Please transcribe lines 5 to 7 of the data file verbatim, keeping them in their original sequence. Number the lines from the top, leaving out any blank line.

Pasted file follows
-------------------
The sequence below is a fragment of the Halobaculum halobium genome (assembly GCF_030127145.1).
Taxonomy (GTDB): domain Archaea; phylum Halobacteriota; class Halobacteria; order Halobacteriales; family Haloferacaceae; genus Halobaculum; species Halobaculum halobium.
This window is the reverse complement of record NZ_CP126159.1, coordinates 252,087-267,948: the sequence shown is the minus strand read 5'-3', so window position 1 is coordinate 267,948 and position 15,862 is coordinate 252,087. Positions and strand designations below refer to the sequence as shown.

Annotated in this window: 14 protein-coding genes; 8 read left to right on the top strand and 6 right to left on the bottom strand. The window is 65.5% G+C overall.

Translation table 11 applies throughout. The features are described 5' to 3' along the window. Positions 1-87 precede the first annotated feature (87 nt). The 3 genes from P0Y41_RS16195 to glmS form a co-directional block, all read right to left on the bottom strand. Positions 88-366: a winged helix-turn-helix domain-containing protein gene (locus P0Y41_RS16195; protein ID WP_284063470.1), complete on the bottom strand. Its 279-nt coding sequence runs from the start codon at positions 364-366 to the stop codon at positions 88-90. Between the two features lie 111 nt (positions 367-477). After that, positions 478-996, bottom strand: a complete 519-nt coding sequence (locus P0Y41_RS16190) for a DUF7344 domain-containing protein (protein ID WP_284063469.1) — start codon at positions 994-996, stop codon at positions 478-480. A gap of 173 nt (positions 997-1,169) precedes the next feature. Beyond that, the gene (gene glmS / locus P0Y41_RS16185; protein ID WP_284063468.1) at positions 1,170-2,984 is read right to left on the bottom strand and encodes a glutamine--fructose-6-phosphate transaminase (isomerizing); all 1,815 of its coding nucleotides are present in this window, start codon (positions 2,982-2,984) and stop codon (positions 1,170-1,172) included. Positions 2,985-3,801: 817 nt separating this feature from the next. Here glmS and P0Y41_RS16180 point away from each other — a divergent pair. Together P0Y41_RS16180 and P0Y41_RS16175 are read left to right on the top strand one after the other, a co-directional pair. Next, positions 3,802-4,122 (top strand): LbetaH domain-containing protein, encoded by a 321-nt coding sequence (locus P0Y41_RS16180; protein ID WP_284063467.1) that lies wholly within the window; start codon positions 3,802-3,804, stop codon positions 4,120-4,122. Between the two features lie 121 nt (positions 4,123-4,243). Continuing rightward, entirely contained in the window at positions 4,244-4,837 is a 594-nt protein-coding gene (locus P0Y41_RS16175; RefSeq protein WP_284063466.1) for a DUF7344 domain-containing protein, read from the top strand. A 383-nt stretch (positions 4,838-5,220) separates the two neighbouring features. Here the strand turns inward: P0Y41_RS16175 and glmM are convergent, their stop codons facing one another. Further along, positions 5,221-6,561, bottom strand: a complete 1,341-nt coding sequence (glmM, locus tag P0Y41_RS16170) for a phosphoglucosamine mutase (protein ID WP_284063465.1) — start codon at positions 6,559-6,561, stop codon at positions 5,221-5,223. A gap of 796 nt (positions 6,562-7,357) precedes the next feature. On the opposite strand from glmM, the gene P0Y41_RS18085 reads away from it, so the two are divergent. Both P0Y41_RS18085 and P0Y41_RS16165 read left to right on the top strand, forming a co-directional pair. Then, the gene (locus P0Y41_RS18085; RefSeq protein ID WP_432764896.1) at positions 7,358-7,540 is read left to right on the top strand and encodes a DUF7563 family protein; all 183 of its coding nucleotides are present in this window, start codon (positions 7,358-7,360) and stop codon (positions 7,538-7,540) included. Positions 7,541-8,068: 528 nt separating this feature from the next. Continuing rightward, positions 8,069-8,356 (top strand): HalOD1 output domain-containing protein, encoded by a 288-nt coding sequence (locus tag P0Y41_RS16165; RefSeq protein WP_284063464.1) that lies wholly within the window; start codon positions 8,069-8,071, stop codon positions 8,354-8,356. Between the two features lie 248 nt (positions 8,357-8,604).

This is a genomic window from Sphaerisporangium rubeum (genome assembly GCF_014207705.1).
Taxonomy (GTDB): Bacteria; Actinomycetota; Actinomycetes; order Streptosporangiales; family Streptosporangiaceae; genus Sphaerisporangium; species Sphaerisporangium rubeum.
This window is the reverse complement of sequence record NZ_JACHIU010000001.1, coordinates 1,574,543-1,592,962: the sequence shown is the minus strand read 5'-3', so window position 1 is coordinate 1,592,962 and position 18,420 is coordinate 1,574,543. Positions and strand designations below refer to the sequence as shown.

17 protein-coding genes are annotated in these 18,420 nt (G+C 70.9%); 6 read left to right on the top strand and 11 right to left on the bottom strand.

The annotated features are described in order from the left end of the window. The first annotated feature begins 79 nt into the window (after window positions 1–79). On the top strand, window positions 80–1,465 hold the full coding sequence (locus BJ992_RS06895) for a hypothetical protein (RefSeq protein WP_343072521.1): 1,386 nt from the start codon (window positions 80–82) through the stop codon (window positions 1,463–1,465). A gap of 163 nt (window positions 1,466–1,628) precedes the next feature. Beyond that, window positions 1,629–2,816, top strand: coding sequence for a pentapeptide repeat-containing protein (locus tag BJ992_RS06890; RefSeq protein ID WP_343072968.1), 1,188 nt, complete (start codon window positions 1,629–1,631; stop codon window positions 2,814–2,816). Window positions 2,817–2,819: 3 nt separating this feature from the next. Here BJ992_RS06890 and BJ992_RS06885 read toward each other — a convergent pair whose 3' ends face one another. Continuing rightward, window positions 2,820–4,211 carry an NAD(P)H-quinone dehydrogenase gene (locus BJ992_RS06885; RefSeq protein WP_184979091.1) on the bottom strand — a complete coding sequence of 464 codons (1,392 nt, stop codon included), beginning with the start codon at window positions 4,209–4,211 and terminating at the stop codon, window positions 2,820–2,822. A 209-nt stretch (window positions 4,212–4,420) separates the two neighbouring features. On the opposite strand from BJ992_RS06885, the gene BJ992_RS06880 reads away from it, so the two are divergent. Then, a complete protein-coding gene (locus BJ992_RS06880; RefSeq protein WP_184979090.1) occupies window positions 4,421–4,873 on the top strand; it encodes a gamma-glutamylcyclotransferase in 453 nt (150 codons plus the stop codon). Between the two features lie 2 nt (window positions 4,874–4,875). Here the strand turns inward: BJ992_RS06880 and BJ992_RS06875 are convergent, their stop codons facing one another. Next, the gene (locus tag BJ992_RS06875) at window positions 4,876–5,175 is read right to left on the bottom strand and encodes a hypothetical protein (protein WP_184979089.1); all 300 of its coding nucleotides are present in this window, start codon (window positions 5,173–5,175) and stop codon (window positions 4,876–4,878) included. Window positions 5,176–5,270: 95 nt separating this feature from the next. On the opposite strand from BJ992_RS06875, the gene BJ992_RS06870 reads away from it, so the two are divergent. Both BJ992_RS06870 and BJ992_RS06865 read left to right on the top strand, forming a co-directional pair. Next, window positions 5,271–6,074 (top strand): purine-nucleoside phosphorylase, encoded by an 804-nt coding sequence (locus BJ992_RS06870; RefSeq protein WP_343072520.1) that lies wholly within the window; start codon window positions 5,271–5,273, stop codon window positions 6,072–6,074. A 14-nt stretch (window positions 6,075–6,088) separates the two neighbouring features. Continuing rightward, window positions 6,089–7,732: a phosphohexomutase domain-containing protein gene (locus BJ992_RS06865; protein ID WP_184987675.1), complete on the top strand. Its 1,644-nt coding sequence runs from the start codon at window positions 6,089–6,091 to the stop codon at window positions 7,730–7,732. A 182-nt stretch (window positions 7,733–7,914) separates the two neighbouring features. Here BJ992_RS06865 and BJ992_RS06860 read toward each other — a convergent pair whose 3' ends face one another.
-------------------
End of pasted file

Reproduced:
Translation table 11 applies throughout. The features are described 5' to 3' along the window. Positions 1-87 precede the first annotated feature (87 nt). The 3 genes from P0Y41_RS16195 to glmS form a co-directional block, all read right to left on the bottom strand. Positions 88-366: a winged helix-turn-helix domain-containing protein gene (locus P0Y41_RS16195; protein ID WP_284063470.1), complete on the bottom strand. Its 279-nt coding sequence runs from the start codon at positions 364-366 to the stop codon at positions 88-90. Between the two features lie 111 nt (positions 367-477). After that, positions 478-996, bottom strand: a complete 519-nt coding sequence (locus P0Y41_RS16190) for a DUF7344 domain-containing protein (protein ID WP_284063469.1) — start codon at positions 994-996, stop codon at positions 478-480. A gap of 173 nt (positions 997-1,169) precedes the next feature. Beyond that, the gene (gene glmS / locus P0Y41_RS16185; protein ID WP_284063468.1) at positions 1,170-2,984 is read right to left on the bottom strand and encodes a glutamine--fructose-6-phosphate transaminase (isomerizing); all 1,815 of its coding nucleotides are present in this window, start codon (positions 2,982-2,984) and stop codon (positions 1,170-1,172) included. Positions 2,985-3,801: 817 nt separating this feature from the next. Here glmS and P0Y41_RS16180 point away from each other — a divergent pair. Together P0Y41_RS16180 and P0Y41_RS16175 are read left to right on the top strand one after the other, a co-directional pair. Next, positions 3,802-4,122 (top strand): LbetaH domain-containing protein, encoded by a 321-nt coding sequence (locus P0Y41_RS16180; protein ID WP_284063467.1) that lies wholly within the window; start codon positions 3,802-3,804, stop codon positions 4,120-4,122. Between the two features lie 121 nt (positions 4,123-4,243). Continuing rightward, entirely contained in the window at positions 4,244-4,837 is a 594-nt protein-coding gene (locus P0Y41_RS16175; RefSeq protein WP_284063466.1) for a DUF7344 domain-containing protein, read from the top strand. A 383-nt stretch (positions 4,838-5,220) separates the two neighbouring features. Here the strand turns inward: P0Y41_RS16175 and glmM are convergent, their stop codons facing one another. Further along, positions 5,221-6,561, bottom strand: a complete 1,341-nt coding sequence (glmM, locus tag P0Y41_RS16170) for a phosphoglucosamine mutase (protein ID WP_284063465.1) — start codon at positions 6,559-6,561, stop codon at positions 5,221-5,223. A gap of 796 nt (positions 6,562-7,357) precedes the next feature. On the opposite strand from glmM, the gene P0Y41_RS18085 reads away from it, so the two are divergent. Both P0Y41_RS18085 and P0Y41_RS16165 read left to right on the top strand, forming a co-directional pair. Then, the gene (locus P0Y41_RS18085; RefSeq protein ID WP_432764896.1) at positions 7,358-7,540 is read left to right on the top strand and encodes a DUF7563 family protein; all 183 of its coding nucleotides are present in this window, start codon (positions 7,358-7,360) and stop codon (positions 7,538-7,540) included. Positions 7,541-8,068: 528 nt separating this feature from the next. Continuing rightward, positions 8,069-8,356 (top strand): HalOD1 output domain-containing protein, encoded by a 288-nt coding sequence (locus tag P0Y41_RS16165; RefSeq protein WP_284063464.1) that lies wholly within the window; start codon positions 8,069-8,071, stop codon positions 8,354-8,356. Between the two features lie 248 nt (positions 8,357-8,604).

This is a genomic window from Sphaerisporangium rubeum (genome assembly GCF_014207705.1).
Taxonomy (GTDB): Bacteria; Actinomycetota; Actinomycetes; order Streptosporangiales; family Streptosporangiaceae; genus Sphaerisporangium; species Sphaerisporangium rubeum.